I really did not want to preach on women and temptation anyway. And my sermon title has nothing to do with United Methodist Women. I am grateful for the work of United Methodist Women in this church and in The United Methodist Church. I am honored that as pastor, I am a member of United Methodist Women. My sermon today, however, is focusing on Lent, and on our theme for Lent – “journey to and journey through.”
John Wesley, to whom United Methodist Christians trace their beginnings, was an advocate of the importance of growth in the Christian life – growth in grace, growth in faith, growth in love. To use the theological term, he considered “sanctification” a vital part of Christian life, and believed that Christians should be moving toward “Christian perfection” which Wesley defined this way: By perfection I mean the humble, gentle, patient love of God and our neighbor ruling our tempers, words and actions. (January 27, 1767) By “tempers” Wesley meant something like attitudes and dispositions. Our journey of faith is a journey to that kind of life, and I will be saying more about that in coming weeks.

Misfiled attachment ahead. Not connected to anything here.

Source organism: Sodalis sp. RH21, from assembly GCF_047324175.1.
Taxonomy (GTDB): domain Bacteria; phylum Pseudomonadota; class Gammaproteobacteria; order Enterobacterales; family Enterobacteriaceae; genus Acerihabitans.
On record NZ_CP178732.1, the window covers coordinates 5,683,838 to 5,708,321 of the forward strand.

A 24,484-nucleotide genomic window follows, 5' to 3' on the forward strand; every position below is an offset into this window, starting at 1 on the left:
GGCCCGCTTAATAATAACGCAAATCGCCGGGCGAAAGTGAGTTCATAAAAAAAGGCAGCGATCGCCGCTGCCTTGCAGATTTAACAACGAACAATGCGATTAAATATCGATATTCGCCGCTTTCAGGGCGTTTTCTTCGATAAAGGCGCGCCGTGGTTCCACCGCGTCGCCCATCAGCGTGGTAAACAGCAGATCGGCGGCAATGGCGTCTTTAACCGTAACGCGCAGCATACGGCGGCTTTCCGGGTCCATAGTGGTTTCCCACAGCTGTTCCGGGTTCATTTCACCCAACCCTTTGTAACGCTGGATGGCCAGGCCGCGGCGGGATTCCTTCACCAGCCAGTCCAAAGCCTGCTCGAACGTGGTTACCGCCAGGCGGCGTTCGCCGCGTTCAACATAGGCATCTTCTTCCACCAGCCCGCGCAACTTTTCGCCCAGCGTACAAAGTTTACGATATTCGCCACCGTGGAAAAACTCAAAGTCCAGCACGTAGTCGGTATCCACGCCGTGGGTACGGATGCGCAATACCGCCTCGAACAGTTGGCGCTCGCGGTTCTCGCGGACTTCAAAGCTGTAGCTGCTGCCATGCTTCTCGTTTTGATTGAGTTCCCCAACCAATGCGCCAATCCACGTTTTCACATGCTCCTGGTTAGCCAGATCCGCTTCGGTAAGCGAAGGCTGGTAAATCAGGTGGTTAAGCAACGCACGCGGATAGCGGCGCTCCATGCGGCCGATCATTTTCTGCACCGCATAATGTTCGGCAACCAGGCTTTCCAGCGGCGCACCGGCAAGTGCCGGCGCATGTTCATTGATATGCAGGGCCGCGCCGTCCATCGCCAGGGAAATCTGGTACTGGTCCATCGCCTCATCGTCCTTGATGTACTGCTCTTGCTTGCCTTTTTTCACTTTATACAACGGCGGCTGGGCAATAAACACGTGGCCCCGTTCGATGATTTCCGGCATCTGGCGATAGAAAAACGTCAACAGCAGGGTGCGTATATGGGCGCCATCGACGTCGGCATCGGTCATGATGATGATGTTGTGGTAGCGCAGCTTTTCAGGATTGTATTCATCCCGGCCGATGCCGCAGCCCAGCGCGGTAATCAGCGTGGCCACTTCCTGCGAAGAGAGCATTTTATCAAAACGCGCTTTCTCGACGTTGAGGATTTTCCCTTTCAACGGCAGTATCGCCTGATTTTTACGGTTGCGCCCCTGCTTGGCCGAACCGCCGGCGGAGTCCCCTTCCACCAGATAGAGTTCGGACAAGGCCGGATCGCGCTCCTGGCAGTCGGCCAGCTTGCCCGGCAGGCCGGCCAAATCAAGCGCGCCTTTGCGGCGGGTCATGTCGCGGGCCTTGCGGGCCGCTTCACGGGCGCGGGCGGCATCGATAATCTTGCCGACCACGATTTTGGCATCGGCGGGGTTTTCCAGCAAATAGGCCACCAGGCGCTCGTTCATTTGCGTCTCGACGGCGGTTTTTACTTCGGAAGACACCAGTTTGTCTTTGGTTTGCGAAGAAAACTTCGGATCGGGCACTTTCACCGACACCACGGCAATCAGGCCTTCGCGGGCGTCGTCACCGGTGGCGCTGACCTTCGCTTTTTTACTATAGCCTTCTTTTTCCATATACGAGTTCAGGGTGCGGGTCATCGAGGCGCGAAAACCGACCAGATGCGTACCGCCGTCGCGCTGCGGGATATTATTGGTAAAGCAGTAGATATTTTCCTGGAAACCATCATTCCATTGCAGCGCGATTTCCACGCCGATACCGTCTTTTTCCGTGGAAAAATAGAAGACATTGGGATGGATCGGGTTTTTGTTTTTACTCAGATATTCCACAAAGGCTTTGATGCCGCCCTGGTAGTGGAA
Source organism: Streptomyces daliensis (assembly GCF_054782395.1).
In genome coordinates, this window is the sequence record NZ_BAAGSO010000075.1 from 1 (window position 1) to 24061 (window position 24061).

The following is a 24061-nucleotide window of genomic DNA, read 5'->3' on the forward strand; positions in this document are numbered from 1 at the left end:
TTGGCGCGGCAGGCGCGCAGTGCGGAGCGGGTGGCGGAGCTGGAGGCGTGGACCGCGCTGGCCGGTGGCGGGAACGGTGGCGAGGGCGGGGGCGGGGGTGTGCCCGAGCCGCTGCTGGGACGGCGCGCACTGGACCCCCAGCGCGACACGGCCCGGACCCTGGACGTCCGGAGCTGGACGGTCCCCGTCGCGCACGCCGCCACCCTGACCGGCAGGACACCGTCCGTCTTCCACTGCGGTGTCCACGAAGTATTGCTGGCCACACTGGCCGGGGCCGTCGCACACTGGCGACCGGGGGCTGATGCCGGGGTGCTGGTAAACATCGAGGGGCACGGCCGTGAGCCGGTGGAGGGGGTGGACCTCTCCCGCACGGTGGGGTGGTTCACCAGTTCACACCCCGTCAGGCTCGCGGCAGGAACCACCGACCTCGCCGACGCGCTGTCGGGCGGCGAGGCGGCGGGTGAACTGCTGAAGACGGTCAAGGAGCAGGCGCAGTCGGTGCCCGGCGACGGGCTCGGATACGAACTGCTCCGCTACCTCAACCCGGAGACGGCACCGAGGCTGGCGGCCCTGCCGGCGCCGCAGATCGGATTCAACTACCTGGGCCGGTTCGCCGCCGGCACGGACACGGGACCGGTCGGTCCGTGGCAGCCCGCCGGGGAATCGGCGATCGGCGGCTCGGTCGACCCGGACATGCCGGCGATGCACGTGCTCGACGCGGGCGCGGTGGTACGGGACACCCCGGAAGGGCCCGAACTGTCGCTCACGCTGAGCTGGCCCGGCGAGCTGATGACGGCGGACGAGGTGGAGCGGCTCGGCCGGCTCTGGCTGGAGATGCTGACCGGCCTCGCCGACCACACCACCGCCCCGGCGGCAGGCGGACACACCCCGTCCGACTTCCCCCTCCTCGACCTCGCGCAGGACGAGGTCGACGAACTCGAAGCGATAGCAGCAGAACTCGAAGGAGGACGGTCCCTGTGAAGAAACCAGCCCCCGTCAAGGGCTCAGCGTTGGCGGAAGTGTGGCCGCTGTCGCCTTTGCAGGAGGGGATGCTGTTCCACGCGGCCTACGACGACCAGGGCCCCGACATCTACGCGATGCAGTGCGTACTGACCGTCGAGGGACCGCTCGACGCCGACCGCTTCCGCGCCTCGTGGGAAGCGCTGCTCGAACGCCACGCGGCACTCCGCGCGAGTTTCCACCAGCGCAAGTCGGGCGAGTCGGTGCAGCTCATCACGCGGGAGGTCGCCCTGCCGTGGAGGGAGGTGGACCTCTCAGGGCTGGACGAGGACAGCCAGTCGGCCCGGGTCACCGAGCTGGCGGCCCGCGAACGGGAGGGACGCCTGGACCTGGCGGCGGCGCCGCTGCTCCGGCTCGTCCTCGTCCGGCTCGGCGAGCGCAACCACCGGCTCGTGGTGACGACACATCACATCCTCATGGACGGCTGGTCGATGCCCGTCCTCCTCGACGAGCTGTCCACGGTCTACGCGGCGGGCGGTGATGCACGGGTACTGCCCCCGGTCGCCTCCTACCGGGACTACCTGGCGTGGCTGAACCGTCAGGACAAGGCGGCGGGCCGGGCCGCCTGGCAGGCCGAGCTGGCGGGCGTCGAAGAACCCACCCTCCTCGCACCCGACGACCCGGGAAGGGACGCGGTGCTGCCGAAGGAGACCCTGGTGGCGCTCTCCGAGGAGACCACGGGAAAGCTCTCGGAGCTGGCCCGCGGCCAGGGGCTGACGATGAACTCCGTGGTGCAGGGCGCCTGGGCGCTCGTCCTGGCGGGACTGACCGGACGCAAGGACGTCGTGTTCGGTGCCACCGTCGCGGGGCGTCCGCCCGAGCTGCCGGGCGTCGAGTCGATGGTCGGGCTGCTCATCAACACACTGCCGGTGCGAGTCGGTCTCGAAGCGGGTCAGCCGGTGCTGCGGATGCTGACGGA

The journey of faith, however, is not all sweetness and light. It is not all smooth sailing. Sometimes the way is wide and smooth, but sometimes it is narrow, bumpy and potholed. Sometimes the landscape is beautiful, and sometimes we travel through haunted forests. We have the testimony of many that this is the case.